Rogue One: A Nostalgia Story
Gareth Edwards’ Rogue One: A Nostalgia Story
Long ago (1977, to be more precise), in a galaxy strangely similar to our own… George Lucas’ cinematic lovechild A New Hope jumped into picture houses at light speed, transforming the nature of the high budget science fiction flick as we know it. Making the peculiar directorial call to start the franchise with Episode IV, the somewhat bewildering mentality of the genius behind counter culture classic The Godfather was not to be challenged lightly: whatever Lucas says, goes. Still building skywards from the foundations of his now greatly esteemed career, the success of genre-definers of Raiders of the Lost Ark and Jurassic Park’s calibre were still four and sixteen years away respectively, making the line between madness and marvel somewhat indistinct.
In an experimental era of Bowie (his classic Heroes track released in the same year), the crucial musical moment in which Morrissey met Marr and extra-terrestrial fantasy epic Close Encounters of the Third Kind marking its debut at the same point in history, Star Wars was conceived in a time in which the avante garde of fantasy film-making was first finding its feet. With even the actors themselves bewildered at Lucas’ four-decade plan – Mark Hamill revealing all in a late seventies interview, that Lucas did indeed have a long term plot in mind, with a prequel trilogy elaborating on the origins of Vader and the sequel trilogy of which Disney Pictures are now piloting the helm – no member of that original rag tag motley crew of a production team could have predicted that thirty-nine years later, intermediary prequel-sequel-spinoff Rogue One: A Star Wars Story would be dominating box offices internationally.
While maintaining a spoiler free backdrop, the involvement of Darth Vader (with a reported ten minutes of captivating screen time) has been revealed to the mainstream media, while the key players in this intergalactic game of space chess have also seemingly been unveiled: while The Theory of Everything’s Felicity Jones plays reforming semi-criminal protagonist Jyn Erso, Bond villain and recent Doctor Strange antagonist Mads Mikkelsen of Hannibal fame dons another ambiguously slimy persona, his role in constructing the trilogy-defining Death Star (revealed in one of this year’s earlier teaser trailers) unnervingly balanced between imprisoned hero or traitorous “bad guy”.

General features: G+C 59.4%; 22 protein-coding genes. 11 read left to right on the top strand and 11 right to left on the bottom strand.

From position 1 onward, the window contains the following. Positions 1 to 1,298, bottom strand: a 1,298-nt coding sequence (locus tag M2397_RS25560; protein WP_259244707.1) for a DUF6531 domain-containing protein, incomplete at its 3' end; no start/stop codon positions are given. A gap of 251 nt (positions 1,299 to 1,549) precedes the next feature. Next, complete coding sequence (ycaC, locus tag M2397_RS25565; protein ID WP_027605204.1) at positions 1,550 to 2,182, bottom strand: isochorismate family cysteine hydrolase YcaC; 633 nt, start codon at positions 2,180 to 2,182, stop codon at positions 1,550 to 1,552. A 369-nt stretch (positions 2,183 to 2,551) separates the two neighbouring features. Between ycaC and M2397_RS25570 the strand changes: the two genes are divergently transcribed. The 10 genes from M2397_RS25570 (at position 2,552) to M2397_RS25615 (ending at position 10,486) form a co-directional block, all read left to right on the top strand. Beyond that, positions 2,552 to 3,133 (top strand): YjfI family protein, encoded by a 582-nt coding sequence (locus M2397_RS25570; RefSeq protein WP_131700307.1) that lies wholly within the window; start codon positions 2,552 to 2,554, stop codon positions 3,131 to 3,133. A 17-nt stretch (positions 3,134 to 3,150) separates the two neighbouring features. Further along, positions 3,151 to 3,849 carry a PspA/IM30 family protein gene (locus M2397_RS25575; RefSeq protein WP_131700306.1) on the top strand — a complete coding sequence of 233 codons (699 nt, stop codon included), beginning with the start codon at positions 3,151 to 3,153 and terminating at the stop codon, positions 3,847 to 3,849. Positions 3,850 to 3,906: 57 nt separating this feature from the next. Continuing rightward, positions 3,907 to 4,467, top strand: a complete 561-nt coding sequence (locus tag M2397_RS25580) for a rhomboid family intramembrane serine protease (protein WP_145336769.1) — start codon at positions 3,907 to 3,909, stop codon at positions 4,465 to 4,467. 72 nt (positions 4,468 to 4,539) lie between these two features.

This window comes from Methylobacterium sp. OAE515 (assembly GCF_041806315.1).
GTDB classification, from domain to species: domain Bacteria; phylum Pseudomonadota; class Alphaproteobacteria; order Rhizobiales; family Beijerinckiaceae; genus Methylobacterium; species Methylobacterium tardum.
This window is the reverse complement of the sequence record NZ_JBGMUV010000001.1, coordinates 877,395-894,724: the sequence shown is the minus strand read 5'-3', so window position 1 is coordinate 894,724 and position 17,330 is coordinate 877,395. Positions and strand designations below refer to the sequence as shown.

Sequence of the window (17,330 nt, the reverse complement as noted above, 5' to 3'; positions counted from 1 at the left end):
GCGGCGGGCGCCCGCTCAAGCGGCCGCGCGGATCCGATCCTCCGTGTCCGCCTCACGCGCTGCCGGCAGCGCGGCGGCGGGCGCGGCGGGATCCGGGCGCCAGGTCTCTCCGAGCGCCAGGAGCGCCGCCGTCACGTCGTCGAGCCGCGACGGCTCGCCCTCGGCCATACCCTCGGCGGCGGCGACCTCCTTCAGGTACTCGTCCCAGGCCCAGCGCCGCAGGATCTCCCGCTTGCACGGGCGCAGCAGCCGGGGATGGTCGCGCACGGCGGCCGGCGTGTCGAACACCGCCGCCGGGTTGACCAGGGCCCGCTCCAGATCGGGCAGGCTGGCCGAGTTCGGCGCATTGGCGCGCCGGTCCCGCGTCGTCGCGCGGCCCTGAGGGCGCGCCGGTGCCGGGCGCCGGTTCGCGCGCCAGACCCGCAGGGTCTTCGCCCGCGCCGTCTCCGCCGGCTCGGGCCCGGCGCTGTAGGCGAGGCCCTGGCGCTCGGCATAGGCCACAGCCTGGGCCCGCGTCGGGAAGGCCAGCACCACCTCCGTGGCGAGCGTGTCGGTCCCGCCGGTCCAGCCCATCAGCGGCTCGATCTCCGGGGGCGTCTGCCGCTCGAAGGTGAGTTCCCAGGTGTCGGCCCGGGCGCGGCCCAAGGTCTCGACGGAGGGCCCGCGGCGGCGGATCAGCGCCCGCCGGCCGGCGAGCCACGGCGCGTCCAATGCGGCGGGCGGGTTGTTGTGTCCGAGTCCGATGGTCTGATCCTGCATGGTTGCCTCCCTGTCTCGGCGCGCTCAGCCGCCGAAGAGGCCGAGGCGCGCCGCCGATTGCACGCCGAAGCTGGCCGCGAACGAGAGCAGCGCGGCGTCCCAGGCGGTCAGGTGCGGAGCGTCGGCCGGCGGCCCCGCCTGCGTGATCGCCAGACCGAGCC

Occupying a standalone anthology series of three films, little is known about Rogue One’s autonomous, freely-linking sequels, many theories and teasing pre-production tweets seemingly alluding to either a Han Solo origins extravaganza, or alternatively a Ewan McGregor involved Obi-wan Kenobi storyline… or perhaps even both! Regardless, by the time the lightsabre-wielding multi-platform phenomenon has come to an end, a total of twelve movies will exist within the Star Wars canon, split evenly between four trilogies: the original classics of the 1970s and 1980s, the cringe-worthy prequels of the noughties generation, Daisy Ridley’s Force Awakens flagship (Episode IX to be unveiled in December 2017) and finally this trio of independent movies, growing out from the core spine of the nine others, like an outer space spider web of money-grabbing movies.
Having only been out for a slim number of days, Rogue One: A Star Wars Story is bound to engulf the same Cursed Child-style #KeepTheSecrets mentality as 2015’s The Force Awakens, a release which sees Harrison Ford’s beloved Han Solo murdered by his son and main dark side villain, Kylo Ren (played by Adam Driver, who stars as one of the two main Christian missionaries alongside Andrew Garfield in the hotly anticipated Martin Scorsese evangelist drama, Silence in the new year)… If you were unaware of this spoiler in the wake of a year’s worth of comedy gifs and self-deprecatory memes floating around the sphere of social media, then the fault is solely your own! It seems that, should Rogue One hold any melodramatic twists or universe-expanding secrecy, the lips of those who have already witnessed the two-hour and thirteen-minute motion picture will remain as tightly bound as those of the cinema-goers who first saw The Force Awakens over a year ago…
Rogue One: A Star Wars Story, directed by Gareth Edwards, is currently showing in cinemas nationwide.
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